European leaders fly into Santiago this weekend for their first region-to-region summit with Latin American and Caribbean counterparts. But the gathering of presidents and premiers from two blocs is unlikely to prove a real meeting of minds, despite their well-oiled trade relations.
For one thing, beyond shared diplomatic goals like greater democracy and integration, there are a number of simmering bilateral tensions both within and between the two blocs. These include a rift between Britain and its partners over David Cameron’s offer of a referendum on continued membership of the EU; between Britain and Argentina over the Falkland islands; between the EU and Argentina over export restrictions; and between Spain and Argentina over the latter’s expropriation of oil company YPF last year.
Latin America, once a synonym for debt crisis and political failure, is enjoying a renaissance as an emerging power with a burgeoning middle class. It no longer needs to look to Europe to build trade ties with China and the rest of the world. Nor does it need to look to the US, which is not invited to this gathering of the Community of Latin American and Caribbean States, or CELAC, and the EU.
Much will be made of Latin America’s vibrant growth, in contrast to recession in Europe. And as Cuba’s Raúl Castro takes the temporary presidency of CELAC, ideology is sure to figure strongly as left-leaning Latin nations including Venezuela and Argentina stress their anti-colonialist political and anti-establishment economic agendas.
“The region is learning from the past and trying new paths. The Latin American foreign debt crisis happened 30 years ago, and led to a lost decade for the region. We are worried that the same may happen in Europe,” said Alicia Bárcena, the Mexican head of the UN’s Economic Commission for Latin American and the Caribbean (ECLAC).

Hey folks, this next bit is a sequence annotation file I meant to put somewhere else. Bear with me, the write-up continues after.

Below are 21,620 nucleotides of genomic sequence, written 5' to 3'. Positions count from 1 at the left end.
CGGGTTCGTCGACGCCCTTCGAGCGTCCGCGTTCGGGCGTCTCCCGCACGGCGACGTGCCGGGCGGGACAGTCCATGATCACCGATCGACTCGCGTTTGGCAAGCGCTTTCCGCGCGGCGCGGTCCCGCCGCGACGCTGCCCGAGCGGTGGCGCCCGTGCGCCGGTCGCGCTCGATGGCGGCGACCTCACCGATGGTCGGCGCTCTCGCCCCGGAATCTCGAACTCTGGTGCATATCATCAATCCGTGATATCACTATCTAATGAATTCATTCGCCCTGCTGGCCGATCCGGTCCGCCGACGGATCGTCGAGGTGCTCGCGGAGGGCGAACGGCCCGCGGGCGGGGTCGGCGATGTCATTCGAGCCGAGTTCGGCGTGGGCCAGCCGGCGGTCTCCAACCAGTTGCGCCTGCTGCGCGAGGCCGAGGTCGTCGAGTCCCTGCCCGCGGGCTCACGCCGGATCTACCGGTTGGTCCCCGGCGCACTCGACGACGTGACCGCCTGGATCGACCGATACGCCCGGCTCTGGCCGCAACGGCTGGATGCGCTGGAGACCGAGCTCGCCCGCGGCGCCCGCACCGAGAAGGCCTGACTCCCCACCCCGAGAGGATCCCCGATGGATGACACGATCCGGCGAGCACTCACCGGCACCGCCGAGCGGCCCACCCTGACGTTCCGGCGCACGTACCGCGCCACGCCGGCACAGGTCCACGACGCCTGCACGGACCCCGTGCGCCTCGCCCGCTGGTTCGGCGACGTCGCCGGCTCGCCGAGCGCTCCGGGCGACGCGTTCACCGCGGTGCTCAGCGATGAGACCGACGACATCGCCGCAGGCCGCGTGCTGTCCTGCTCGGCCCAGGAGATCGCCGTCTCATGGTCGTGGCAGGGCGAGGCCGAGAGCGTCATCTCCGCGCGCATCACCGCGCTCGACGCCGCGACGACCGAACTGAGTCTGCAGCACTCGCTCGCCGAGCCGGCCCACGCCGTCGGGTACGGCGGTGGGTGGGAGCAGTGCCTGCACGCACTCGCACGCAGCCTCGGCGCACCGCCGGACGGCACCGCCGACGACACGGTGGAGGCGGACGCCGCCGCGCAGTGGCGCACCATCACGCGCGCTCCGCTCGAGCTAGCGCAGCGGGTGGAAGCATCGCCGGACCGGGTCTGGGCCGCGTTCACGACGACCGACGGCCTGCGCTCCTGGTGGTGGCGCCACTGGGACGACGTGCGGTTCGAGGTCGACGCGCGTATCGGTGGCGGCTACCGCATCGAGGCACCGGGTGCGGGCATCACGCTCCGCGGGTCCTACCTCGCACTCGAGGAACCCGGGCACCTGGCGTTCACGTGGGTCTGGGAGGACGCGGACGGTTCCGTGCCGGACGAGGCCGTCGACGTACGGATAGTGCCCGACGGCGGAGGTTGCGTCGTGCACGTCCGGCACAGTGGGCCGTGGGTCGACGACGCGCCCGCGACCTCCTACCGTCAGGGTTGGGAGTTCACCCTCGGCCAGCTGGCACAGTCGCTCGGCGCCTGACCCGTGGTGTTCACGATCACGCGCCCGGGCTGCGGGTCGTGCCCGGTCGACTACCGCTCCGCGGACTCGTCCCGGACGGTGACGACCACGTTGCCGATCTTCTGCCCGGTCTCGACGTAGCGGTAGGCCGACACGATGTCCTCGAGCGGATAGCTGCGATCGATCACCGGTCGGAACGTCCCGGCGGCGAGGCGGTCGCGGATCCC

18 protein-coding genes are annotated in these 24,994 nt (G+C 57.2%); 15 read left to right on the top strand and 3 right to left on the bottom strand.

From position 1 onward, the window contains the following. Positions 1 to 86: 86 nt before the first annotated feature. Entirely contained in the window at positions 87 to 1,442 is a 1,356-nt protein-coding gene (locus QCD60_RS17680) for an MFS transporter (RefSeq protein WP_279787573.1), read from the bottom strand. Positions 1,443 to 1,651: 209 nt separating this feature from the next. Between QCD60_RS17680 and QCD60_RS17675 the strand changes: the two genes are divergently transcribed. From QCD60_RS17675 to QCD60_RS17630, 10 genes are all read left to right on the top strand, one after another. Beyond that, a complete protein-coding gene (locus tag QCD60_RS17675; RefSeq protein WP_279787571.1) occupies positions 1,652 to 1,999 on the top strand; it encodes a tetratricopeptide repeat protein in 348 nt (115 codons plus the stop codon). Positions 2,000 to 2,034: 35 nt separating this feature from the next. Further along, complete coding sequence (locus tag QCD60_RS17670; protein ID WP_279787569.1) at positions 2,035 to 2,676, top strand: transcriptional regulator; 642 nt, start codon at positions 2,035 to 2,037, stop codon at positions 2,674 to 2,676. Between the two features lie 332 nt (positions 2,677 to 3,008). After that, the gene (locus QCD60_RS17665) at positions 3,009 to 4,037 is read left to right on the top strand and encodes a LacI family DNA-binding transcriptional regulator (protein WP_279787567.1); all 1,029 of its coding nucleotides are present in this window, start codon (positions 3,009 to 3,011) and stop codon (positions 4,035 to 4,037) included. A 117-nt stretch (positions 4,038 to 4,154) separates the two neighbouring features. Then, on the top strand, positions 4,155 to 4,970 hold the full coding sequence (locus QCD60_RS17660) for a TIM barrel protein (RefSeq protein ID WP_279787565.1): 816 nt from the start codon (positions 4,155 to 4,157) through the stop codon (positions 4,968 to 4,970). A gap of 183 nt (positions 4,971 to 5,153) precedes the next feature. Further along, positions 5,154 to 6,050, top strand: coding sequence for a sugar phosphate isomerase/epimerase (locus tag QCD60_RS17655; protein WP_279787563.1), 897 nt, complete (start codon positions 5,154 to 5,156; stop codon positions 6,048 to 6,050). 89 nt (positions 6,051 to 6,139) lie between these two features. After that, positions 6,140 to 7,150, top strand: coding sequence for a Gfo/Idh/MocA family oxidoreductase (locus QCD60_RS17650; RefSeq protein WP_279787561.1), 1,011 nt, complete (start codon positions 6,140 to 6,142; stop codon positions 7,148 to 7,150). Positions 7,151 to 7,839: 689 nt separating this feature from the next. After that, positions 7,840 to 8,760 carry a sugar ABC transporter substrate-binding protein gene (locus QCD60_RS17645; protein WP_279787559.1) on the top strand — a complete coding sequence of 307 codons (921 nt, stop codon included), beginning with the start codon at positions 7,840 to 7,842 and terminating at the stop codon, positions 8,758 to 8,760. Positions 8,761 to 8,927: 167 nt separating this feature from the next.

ECLAC is forecasting 3.8 per cent growth this year from the region, after 3.1 per cent in 2012 – a bright outlook matching the sunny Santiago summer weather. By contrast, Europe is stuck in the deep freeze: the International Monetary Fund predicts the eurozone will contract 0.2 per cent in 2013.
Host Sebastián Piñera of Chile hails the summit as a way to usher in “a new era, a new stage in relations between Europe and Latin America and the Caribbean based less on aid and welfare and more on strategic co-operation for development, in having more open, more integrated markets”.
But as Riordan Roett at Johns Hopkins University noted: “On the private sector side, there is already a very strong relationship between Latin America and Europe. The Europeans invest more [in Latin America] than the Chinese, Indians and Russians combined.”
The EU invested an average of $30bn a year in Latin America and Caribbean countries over the past decade and foreign direct investment is $500bn, according to ECLAC.
However, Latin America – which includes both investor-friendly and populist nations, some with inward-looking policies and others looking out – is far from homogenous. As far as a shared public sector agenda between the EU and Latin America and the Caribbean is concerned, the summit “is basically useless”, Mr Roett said.
The US, he added, “couldn’t care less” at being excluded from the gathering as it is set to remain a pivotal trade and diplomatic player in the region in the years to come.